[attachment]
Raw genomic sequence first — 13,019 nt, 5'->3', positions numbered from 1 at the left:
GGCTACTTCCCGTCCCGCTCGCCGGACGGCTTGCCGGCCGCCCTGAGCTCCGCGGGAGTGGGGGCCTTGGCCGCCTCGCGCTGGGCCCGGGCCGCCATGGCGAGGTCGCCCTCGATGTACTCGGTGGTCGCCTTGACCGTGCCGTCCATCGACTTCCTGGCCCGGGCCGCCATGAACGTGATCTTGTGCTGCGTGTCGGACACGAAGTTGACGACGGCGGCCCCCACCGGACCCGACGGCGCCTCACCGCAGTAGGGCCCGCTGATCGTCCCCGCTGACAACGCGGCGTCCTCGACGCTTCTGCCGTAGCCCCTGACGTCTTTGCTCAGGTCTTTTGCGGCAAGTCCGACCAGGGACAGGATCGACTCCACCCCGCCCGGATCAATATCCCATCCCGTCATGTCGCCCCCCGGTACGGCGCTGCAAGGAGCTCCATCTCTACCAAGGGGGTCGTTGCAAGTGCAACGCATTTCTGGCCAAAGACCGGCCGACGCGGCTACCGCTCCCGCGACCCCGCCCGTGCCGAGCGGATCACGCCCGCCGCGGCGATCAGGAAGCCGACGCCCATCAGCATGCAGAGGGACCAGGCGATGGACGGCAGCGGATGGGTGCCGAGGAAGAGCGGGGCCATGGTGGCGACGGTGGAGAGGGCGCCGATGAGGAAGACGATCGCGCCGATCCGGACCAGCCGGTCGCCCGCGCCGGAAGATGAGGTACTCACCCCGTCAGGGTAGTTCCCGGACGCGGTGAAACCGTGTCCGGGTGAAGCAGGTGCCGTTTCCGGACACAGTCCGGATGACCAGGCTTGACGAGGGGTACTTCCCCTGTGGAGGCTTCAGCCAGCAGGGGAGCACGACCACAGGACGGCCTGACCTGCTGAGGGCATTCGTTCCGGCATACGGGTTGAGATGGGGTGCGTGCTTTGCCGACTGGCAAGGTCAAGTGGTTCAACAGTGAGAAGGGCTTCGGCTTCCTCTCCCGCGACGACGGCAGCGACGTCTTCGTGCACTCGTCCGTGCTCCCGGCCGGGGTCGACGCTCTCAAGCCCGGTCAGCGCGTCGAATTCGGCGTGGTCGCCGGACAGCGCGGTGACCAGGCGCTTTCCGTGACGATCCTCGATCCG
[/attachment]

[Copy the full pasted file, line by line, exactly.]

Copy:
Raw genomic sequence first — 13,019 nt, 5'->3', positions numbered from 1 at the left:
GGCTACTTCCCGTCCCGCTCGCCGGACGGCTTGCCGGCCGCCCTGAGCTCCGCGGGAGTGGGGGCCTTGGCCGCCTCGCGCTGGGCCCGGGCCGCCATGGCGAGGTCGCCCTCGATGTACTCGGTGGTCGCCTTGACCGTGCCGTCCATCGACTTCCTGGCCCGGGCCGCCATGAACGTGATCTTGTGCTGCGTGTCGGACACGAAGTTGACGACGGCGGCCCCCACCGGACCCGACGGCGCCTCACCGCAGTAGGGCCCGCTGATCGTCCCCGCTGACAACGCGGCGTCCTCGACGCTTCTGCCGTAGCCCCTGACGTCTTTGCTCAGGTCTTTTGCGGCAAGTCCGACCAGGGACAGGATCGACTCCACCCCGCCCGGATCAATATCCCATCCCGTCATGTCGCCCCCCGGTACGGCGCTGCAAGGAGCTCCATCTCTACCAAGGGGGTCGTTGCAAGTGCAACGCATTTCTGGCCAAAGACCGGCCGACGCGGCTACCGCTCCCGCGACCCCGCCCGTGCCGAGCGGATCACGCCCGCCGCGGCGATCAGGAAGCCGACGCCCATCAGCATGCAGAGGGACCAGGCGATGGACGGCAGCGGATGGGTGCCGAGGAAGAGCGGGGCCATGGTGGCGACGGTGGAGAGGGCGCCGATGAGGAAGACGATCGCGCCGATCCGGACCAGCCGGTCGCCCGCGCCGGAAGATGAGGTACTCACCCCGTCAGGGTAGTTCCCGGACGCGGTGAAACCGTGTCCGGGTGAAGCAGGTGCCGTTTCCGGACACAGTCCGGATGACCAGGCTTGACGAGGGGTACTTCCCCTGTGGAGGCTTCAGCCAGCAGGGGAGCACGACCACAGGACGGCCTGACCTGCTGAGGGCATTCGTTCCGGCATACGGGTTGAGATGGGGTGCGTGCTTTGCCGACTGGCAAGGTCAAGTGGTTCAACAGTGAGAAGGGCTTCGGCTTCCTCTCCCGCGACGACGGCAGCGACGTCTTCGTGCACTCGTCCGTGCTCCCGGCCGGGGTCGACGCTCTCAAGCCCGGTCAGCGCGTCGAATTCGGCGTGGTCGCCGGACAGCGCGGTGACCAGGCGCTTTCCGTGACGATCCTCGATCCG